Thursday, 17 March 2011

SBS: North Carolina: Jeremiah Seckman pleads guilty to felony child abuse

By Beth Pleming · March 11, 2011 ·
26-year-old Waynesville man whose infant daughter was blinded after he “burped” her will spend seven months in prison after pleading guilty Monday to felony child abuse.
Jeremiah Seckman pleaded guilty to felony child abuse inflicting serious physical injury before Superior Court Judge Gary Gavenus, who imposed a split sentence, including seven months active prison time and 36 months of probation.
Seckman said nothing in court Monday, but told authorities during early interviews he was awakened by the child several times during the night of Aug. 16, 2009, and that he burped the baby and went back to bed, prosecutor Jeff Jones told the court. The following morning, the child appeared to be having a seizure. Numerous medical professionals looked at the case and determined the baby’s injuries are consistent with shaken baby syndrome.
The child has been diagnosed as blind, Jones said, but appears to be showing signs of slight improvement.
Attorneys Jonathan Song and Pat Smathers represented Seckman in court Monday.
“This is a very tragic case for all involved, especially the child,” Song said. “(Seckman) hopes this will bring some closure to everyone involved.”
Prosecutors agreed to accept Seckman’s plea to a negotiated lower class felony child abuse charge primarily because it’s what her mother wants, Jones said. He had her confirm for the court that she is in agreement with the arrangement.
She believes it’s in the child’s best interest to take the plea so they can move on with their lives, he continued. Having a felony conviction will enable her to seek to terminate his parental rights, if she chooses to do so.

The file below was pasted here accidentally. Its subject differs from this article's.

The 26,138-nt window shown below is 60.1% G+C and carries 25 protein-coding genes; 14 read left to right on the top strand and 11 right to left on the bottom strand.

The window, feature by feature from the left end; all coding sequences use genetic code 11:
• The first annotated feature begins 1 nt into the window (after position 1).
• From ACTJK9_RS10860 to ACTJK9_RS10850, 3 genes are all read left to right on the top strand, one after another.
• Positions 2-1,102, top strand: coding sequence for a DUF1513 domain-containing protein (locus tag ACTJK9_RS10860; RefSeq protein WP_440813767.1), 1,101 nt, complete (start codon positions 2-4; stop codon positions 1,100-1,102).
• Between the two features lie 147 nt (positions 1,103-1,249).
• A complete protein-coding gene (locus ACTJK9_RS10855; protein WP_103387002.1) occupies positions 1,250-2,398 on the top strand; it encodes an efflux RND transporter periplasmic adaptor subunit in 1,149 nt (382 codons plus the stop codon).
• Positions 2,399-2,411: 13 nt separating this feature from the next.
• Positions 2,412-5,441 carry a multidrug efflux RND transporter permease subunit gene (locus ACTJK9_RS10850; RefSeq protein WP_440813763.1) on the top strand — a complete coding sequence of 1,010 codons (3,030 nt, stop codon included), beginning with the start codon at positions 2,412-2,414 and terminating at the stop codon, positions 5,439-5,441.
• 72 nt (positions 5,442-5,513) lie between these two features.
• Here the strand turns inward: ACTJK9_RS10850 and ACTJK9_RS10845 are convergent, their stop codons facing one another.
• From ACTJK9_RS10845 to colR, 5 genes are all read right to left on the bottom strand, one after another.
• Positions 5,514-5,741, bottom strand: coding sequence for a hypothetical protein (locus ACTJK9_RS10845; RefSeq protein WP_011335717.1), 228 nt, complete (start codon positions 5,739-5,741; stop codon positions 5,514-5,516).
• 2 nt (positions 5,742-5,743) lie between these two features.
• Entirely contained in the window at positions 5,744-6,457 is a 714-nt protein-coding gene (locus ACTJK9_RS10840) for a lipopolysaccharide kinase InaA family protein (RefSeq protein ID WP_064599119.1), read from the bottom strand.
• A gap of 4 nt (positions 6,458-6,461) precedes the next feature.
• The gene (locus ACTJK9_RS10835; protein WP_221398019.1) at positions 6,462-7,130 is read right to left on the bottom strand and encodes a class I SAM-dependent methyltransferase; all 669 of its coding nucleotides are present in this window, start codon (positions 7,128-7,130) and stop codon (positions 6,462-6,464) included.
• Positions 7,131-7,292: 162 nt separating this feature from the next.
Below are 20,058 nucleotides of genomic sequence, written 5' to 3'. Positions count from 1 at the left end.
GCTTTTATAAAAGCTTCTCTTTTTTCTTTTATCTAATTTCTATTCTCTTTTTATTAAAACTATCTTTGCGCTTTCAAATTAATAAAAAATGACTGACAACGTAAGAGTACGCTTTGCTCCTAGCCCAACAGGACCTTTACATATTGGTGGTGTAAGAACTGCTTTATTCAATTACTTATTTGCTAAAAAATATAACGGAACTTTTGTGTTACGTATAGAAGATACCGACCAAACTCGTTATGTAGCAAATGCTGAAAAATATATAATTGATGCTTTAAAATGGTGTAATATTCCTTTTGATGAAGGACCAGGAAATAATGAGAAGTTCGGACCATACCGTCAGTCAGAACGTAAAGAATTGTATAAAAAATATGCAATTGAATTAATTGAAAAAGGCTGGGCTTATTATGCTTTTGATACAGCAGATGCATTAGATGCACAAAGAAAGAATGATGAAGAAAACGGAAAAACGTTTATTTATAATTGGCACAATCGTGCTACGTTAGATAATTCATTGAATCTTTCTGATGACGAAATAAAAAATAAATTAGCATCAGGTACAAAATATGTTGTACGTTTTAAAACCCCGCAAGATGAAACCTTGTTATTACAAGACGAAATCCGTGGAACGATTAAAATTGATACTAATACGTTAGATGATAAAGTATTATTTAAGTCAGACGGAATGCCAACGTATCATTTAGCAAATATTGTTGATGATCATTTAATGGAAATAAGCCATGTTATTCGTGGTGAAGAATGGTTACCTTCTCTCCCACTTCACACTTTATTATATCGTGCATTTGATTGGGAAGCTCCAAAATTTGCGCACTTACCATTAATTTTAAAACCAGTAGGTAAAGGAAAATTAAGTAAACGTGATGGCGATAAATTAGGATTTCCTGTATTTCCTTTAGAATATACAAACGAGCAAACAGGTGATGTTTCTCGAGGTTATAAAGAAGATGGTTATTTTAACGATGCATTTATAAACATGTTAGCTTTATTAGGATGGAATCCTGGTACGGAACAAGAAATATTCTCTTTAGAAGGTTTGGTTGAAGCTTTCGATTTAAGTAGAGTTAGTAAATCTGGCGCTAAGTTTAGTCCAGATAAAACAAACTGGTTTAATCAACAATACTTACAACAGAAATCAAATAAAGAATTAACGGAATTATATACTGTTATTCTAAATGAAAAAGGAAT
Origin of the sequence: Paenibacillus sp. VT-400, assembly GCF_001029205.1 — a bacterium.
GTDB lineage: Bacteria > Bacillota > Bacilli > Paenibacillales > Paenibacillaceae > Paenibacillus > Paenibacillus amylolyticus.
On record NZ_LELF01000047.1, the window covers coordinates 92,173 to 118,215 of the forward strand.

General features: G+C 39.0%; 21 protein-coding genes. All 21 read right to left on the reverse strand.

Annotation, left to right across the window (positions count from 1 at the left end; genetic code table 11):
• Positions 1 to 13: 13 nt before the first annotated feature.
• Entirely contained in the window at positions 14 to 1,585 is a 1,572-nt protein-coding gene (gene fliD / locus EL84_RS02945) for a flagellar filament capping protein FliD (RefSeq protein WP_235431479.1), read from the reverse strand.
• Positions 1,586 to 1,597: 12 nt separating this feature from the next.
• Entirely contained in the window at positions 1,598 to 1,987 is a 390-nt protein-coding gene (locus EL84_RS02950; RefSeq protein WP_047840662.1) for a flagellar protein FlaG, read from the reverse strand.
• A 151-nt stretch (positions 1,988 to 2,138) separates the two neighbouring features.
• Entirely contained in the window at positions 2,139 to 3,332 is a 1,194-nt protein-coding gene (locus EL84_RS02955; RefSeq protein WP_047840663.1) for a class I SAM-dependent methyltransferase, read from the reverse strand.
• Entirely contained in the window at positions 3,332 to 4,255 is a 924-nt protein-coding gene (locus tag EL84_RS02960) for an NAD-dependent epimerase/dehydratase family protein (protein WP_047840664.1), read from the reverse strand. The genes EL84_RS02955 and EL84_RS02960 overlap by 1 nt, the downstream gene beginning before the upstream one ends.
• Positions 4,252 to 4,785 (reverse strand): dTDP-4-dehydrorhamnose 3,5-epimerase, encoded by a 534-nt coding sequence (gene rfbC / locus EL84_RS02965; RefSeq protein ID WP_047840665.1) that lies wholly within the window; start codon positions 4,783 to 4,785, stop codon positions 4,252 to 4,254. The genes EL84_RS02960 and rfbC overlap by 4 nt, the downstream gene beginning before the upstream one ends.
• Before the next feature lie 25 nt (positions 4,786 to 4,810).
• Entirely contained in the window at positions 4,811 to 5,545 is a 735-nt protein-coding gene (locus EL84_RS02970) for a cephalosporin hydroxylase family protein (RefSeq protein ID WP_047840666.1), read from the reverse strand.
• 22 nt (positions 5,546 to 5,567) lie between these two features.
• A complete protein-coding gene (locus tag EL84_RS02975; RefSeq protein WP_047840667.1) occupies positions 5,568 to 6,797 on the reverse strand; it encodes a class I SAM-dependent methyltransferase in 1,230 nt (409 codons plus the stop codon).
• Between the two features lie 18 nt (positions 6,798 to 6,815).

District Attorney Mike Bonfoey said refusing the plea offer wasn’t worth the risk of losing the case in a jury trial.
“We trust the jury’s decision in most cases, but there are some cases we don’t want to risk the jury doing what we think is the wrong thing to do,” he said. “We gave a lot of credence to the biological mother of this child. She knows her child probably better than anyone else, and probably knows the defendant better than anyone else.”
Furthermore, Jones said, signs that the child’s eyesight is improving, however slightly, poses a prosecutorial challenge to proving that the injuries are permanent, a necessary element for a conviction to the higher felony.
“In a case like this where a custodial parent knows her child best,” Jones said prosecutors believed this was the right thing to do. Counsel on both sides agreed “there was no intention to blind this child,” he said.
Special sentencing conditions that called for a split sentence were part of the plea deal. Gavenus suspended a 29- to 44 month sentence, placed Seckman on probation for three years. As a special condition of probation, he ordered Seckman to serve seven months active in the N.C. Department of Corrections. Upon his release, he will be placed under intensive supervision for six months, which will require him to complete community service and parenting classes. If he violates probation, the remaining portion of his sentence will be activated, minus 21 days for time served.
He is not to have any direct or indirect contact with his now 20-month old daughter or her mother, per the judge’s orders.

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